This page was created by Alexis Kratzer.  The last update was by Jeanne Britton.

The Digital Piranesi

View of the Small Waterfalls in Tivoli

Piranesi here depicts a natural scene where there is almost no sign of human interference. Uniquely devoid of any man-made structures, this view suggests his potential skills as a landscape artist of a particularly Romantic bent (Scott 175), and it shares the compositional features of the previous view of the large waterfall: in each, a cliff looms on the left, a human figure gestures perilously towards the water, fishermen labor in the foreground, and the title appears within the image in a trompe-l’œil slab on the lower right. Its composition also resembles that of a painting of waterfalls at Tivoli by Claude-Joseph Vernet.
The site’s ruins provided ample subject matter for Piranesi’s architectural etchings, which complete the remainder of this volume of the Vedute di Roma. Vernet, though, did not depict the villa’s ruins; considered along with the rarity of Piranesi’s landscape views, the divergences between these two acquaintances is clear. A comparison of their painting and etching of waterfalls, though, additionally demonstrates Piranesi’s methods for conveying tone and texture.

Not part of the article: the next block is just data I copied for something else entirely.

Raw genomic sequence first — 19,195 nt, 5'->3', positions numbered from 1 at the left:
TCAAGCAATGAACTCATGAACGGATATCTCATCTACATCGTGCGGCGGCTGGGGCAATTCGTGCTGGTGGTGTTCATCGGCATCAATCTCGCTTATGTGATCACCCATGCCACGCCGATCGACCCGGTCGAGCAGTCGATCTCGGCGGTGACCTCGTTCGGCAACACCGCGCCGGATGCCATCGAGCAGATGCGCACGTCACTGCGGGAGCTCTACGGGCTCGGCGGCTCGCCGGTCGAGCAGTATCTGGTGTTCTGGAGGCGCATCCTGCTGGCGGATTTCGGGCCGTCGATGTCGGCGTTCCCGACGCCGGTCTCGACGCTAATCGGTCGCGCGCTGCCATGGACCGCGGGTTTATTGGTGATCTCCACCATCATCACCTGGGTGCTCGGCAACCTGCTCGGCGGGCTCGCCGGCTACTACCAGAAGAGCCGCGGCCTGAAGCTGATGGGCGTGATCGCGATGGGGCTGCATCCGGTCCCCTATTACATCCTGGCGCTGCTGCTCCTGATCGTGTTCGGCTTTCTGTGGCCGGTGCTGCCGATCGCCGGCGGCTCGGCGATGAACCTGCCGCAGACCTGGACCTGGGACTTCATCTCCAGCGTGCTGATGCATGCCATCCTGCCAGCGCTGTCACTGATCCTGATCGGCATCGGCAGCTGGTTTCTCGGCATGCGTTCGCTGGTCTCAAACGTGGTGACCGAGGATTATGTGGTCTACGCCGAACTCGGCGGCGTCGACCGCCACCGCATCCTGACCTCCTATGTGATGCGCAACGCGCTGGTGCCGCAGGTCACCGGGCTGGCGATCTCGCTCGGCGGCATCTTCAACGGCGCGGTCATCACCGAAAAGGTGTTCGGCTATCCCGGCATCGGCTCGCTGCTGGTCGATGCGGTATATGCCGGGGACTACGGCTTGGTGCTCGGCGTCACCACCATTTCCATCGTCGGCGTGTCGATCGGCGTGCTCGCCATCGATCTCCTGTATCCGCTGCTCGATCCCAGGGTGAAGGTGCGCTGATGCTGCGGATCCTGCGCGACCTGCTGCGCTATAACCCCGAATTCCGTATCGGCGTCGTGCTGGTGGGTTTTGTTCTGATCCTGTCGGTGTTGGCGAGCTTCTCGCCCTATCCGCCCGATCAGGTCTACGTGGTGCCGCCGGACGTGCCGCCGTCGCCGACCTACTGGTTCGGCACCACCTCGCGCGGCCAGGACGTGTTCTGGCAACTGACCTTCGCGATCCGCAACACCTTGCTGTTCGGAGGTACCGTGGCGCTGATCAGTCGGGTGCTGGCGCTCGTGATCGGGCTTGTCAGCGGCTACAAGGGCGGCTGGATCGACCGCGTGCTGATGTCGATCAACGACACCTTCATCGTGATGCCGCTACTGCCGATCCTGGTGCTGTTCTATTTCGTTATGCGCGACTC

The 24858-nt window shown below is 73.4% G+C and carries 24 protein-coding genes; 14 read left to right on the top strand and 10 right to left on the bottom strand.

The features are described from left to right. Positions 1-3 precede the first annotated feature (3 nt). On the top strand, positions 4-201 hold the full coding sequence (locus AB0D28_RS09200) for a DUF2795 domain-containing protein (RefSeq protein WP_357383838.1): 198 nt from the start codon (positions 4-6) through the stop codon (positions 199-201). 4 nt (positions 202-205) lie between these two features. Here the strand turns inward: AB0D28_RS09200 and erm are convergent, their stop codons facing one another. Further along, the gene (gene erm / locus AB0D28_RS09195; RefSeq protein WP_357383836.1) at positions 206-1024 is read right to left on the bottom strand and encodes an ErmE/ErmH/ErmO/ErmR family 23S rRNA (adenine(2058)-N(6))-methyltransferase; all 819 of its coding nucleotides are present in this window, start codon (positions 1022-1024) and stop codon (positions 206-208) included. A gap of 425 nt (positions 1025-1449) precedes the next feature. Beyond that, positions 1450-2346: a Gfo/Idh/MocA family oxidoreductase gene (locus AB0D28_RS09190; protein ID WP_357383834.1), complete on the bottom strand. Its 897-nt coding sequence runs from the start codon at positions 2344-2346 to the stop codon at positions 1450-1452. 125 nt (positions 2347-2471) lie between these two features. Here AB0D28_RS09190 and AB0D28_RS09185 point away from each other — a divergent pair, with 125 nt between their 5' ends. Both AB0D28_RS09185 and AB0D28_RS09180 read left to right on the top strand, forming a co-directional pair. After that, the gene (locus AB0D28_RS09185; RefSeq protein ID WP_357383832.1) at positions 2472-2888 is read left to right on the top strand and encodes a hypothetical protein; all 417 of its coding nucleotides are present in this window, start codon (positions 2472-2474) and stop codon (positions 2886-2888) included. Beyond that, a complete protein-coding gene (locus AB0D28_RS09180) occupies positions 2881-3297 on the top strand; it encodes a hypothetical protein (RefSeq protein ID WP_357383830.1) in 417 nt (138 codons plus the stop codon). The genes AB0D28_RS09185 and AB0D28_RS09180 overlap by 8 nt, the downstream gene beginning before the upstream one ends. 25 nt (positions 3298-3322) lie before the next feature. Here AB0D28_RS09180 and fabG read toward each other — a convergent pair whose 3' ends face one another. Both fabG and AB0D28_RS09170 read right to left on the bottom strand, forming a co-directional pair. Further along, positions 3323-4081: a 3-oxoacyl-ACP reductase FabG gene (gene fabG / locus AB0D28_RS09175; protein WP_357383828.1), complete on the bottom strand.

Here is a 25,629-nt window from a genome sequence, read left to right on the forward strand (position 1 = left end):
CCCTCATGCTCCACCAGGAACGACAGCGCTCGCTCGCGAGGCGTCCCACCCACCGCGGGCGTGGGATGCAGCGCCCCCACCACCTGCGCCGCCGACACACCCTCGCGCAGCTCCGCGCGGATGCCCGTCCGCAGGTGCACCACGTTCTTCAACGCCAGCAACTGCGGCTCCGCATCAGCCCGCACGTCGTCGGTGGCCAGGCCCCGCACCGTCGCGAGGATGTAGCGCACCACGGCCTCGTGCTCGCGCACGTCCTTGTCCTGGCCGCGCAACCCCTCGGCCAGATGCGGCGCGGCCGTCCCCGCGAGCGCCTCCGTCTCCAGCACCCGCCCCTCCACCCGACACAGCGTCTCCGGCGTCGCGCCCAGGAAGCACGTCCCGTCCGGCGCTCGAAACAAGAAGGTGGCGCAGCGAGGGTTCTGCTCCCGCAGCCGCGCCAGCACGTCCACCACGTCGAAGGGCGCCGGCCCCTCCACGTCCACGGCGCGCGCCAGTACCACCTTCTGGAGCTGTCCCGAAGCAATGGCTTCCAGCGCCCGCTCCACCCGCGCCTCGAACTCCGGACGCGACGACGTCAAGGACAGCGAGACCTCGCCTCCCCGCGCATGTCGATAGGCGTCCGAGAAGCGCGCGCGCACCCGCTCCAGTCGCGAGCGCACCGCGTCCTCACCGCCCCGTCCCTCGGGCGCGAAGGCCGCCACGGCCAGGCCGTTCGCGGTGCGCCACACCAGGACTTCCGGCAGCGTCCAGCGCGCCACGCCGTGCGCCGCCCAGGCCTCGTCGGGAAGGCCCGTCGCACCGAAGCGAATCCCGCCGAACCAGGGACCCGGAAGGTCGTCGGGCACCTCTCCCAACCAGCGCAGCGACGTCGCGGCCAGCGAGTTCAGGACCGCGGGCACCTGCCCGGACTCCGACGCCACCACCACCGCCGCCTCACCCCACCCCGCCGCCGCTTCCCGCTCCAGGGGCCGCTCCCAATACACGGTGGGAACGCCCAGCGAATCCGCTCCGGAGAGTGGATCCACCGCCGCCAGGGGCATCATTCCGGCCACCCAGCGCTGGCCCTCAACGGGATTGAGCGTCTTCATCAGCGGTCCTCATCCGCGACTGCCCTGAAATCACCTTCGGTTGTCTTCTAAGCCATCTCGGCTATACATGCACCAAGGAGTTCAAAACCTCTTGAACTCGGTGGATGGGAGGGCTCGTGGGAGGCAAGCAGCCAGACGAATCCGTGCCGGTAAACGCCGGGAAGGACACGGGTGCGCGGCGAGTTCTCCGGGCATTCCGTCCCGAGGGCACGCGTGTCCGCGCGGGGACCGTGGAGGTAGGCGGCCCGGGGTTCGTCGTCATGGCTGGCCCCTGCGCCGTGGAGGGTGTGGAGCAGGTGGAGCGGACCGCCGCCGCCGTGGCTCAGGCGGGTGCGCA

In Vernet's painting, a lush tree on the left emerges from behind the broken branches of another, and its abundant foliage thoroughly blocks the contour of the cliffs behind it. In Piranesi’s etching, the tree on the left is set off against a blank sky, its gnarled branches either reaching their ends in dark, scratched bunches or dissolving into faint, wispy lines. Biographers place their visit in Spring, as Vernet’s greenery might confirm, but Piranesi’s image suggests a less welcoming landscape. At the center of the images, Vernet’s water falls into gentle foam, while Piranesi’s varied lines dramatize water’s movement, particularly to the left of the cascade. Boundaries between water, rock, and land are lost amid the undulating strokes of Piranesi’s etching needle. The drama he brings to this landscape view, with its foreboding tone and its textural variety, carries over into the views of ruined structures that follow in the volume. (JB)

To see this image in the Vedute di Roma, volume 17 of Piranesi’s Opere, click here

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